Jason Thomas, CEO of Tappit spent the better part of an hour explaining to me how ridiculous it is that a team where he had attended games for 40 years would send him generic offers while he is in their facility. That is ridiculous in a world where before I can complete a sneeze Amazon has delivered a box of tissues, a set of comfortable pajamas and an offer for 15% off my next flu shot.
To solve this problem, Tappit builds cashless payment systems which integrate within the app of the host organization, whether it be a team or a hotel where it provides a software backbone which works in conjunction with the organization’s unique and customized protocols to collect information about guests or attendees.
This is all being built out meant to replace generic offerings being sent to longtime patrons and fans. In this world, the idea that no data is available or utilized is a firing offense. Fans expect higher service levels. Organizations must learn how to break down the barriers between teams and attendees. Learning every possible bit of information about who is in your facility and what they do there draws the roadmap to both encouraging future business and driving immediate purchase behavior in response to special offers, whether it’s a discounted “Budweiser” or a limited time offer to buy merchandise or a ticket to a future event.
The current world really runs on two separate ecosystems. There is the everywhere and anywhere model which is where American Express, Visa, Mastercard and Apple Pay live. These payment systems have closed loop data retention where they sell back the data which they aggregate on their customer’s purchases. Alternately, there is the DeFi world where Tappit lives which is really a bespoke social finance customized solution to put control of data in the hands of the seller which then allows the ability to target and retarget their recurrent customers.
Jason describes Tappit as white label agnostic middleware providing a cashless solution to provide transactional or entrance data points to the organizations which integrate it into their apps. I call Tappit a mechanism to recognize your consumers by repurposing their purchase history for the purpose of creating tailored offers which incentive future transactions. The more that is known about a specific customer, the better the offers can be. I might be quickly identified as someone who is unlikely to react to an offer for a Budweiser, but who would move rather quickly to capture a deal on a hazy IPA. To send me that offer you have to know what I’m likely to buy and have equally observed what I’ve never purchased.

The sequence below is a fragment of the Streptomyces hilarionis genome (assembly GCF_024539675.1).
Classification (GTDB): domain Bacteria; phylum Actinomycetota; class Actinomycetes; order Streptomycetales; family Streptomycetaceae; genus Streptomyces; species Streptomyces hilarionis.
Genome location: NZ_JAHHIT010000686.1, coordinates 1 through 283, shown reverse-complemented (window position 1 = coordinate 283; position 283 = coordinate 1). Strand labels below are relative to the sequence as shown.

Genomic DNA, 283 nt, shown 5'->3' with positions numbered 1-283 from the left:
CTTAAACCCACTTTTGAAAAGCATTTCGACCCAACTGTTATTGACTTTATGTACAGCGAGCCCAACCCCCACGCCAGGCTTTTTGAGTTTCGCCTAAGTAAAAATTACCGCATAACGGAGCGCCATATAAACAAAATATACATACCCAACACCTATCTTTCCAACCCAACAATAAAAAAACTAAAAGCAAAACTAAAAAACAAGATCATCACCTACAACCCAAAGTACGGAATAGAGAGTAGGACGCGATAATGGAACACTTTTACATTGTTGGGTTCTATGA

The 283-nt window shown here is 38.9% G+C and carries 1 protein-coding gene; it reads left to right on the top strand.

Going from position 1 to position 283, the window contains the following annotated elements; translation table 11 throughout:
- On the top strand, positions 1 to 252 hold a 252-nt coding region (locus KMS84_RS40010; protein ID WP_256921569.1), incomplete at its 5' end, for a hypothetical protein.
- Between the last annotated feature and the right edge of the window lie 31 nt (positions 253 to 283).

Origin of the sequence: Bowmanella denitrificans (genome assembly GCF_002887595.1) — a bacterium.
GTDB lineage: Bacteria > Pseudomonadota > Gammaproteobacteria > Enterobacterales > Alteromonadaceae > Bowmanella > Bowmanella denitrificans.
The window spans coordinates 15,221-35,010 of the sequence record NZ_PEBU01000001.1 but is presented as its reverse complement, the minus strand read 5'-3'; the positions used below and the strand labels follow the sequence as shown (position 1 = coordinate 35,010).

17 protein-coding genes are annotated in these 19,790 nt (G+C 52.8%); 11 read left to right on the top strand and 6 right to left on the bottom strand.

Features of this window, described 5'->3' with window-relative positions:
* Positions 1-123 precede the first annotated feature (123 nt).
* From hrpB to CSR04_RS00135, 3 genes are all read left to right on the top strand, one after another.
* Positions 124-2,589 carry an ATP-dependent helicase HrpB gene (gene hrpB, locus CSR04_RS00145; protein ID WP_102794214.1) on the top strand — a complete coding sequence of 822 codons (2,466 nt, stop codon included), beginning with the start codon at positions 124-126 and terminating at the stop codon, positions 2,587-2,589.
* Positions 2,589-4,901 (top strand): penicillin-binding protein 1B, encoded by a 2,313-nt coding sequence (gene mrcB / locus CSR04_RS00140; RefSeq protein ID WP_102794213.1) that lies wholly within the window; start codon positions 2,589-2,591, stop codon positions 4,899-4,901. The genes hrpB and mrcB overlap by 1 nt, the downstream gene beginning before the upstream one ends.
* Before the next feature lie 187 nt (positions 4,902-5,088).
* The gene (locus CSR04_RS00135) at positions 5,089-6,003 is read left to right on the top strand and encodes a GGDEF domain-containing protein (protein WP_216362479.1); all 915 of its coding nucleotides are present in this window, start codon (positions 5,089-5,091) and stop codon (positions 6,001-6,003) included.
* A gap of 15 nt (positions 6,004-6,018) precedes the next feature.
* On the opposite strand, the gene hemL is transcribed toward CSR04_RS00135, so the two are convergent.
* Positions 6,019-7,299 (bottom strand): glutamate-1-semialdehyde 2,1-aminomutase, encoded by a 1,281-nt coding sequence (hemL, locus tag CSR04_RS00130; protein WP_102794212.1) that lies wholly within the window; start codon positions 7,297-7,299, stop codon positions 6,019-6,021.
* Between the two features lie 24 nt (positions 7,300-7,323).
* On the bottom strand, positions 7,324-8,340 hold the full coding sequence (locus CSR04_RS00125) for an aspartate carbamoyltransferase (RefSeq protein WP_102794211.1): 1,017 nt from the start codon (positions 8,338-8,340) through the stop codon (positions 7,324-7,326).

Tappit has flexibility in how it integrates. It can be part of a team’s app, it can be activated by providing a specific use wristband with RFID technology onboard or it can be utilized by scanning QR codes. Each of these have different use cases. A wristband, uniquely registered to the wearer and preloaded with cash speeds up purchasing at a music festival where WiFi might be overwhelmed or unavailable.
Covid has been an accelerant for Tappit as everyone is moving to cashless solutions. As Tappit exists globally, there are regions of the world where preloaded cash creates certain arbitrage opportunities because the float of the unused funds becomes a free loan for the organization. That is less functional in North America where there are reserve requirements and escheat laws which minimize the long-term benefits of a large float of unconsumed cash living in apps and on wristbands.
Tappit is a SAAS firm with a revenue model which is premised on licensing their software along with additional possibilities from revenue sharing in the average of the spending increase driven by their delivery of data to their customers or a percentage of the sales driven by their technology. They are moving to diversify away from live entertainment exclusively and into a broader marketplace where consumer retention is the primary focus of the business. Think restaurants, hotels, beach clubs and so on. These are places which may ultimately prove less volatile than sports teams which tend to be owned by an aggregation of people so rich they feel free to make decisions which no one else can understand. While Tappit’s business is to understand the patterns of attendees at places and events, their economics require they understand those who decide when and whether to employ their technology.
Jason and I had a truly interesting conversation. He’s charming. Watch below in either video or audio podcast format:
As this world continues to accelerate the movement of information into centralized databases, it only makes sense the next evolution is to move countertrend and contain the data to the place from which it was collected. There is no reason for a team to give Visa or Apple purchasing information from their box office or concession stands when the team could keep that for their own use in crafting more effective customized offers to that specific fan.
Competition includes the idea of limiting access to competitors. Tappit has tapped into this vein and is rapidly expanding across the globe with offices in Europe, the Middle East, and North America. They are growing quickly, perhaps because once you’ve been treated like an individual by one organization it will be that much harder to patronize another where you are just a generic body in possession of a wallet. On the internet as in life we all expect to be recognized, acknowledged, and made to feel special. That can be done as simply as with a text which says “welcome back” or an offer to get a free pretzel with that next Budweiser. As we all know that beer on draft comes from a tapped keg, we should also know how to tap into Tappit. It is part app, part thirst trap.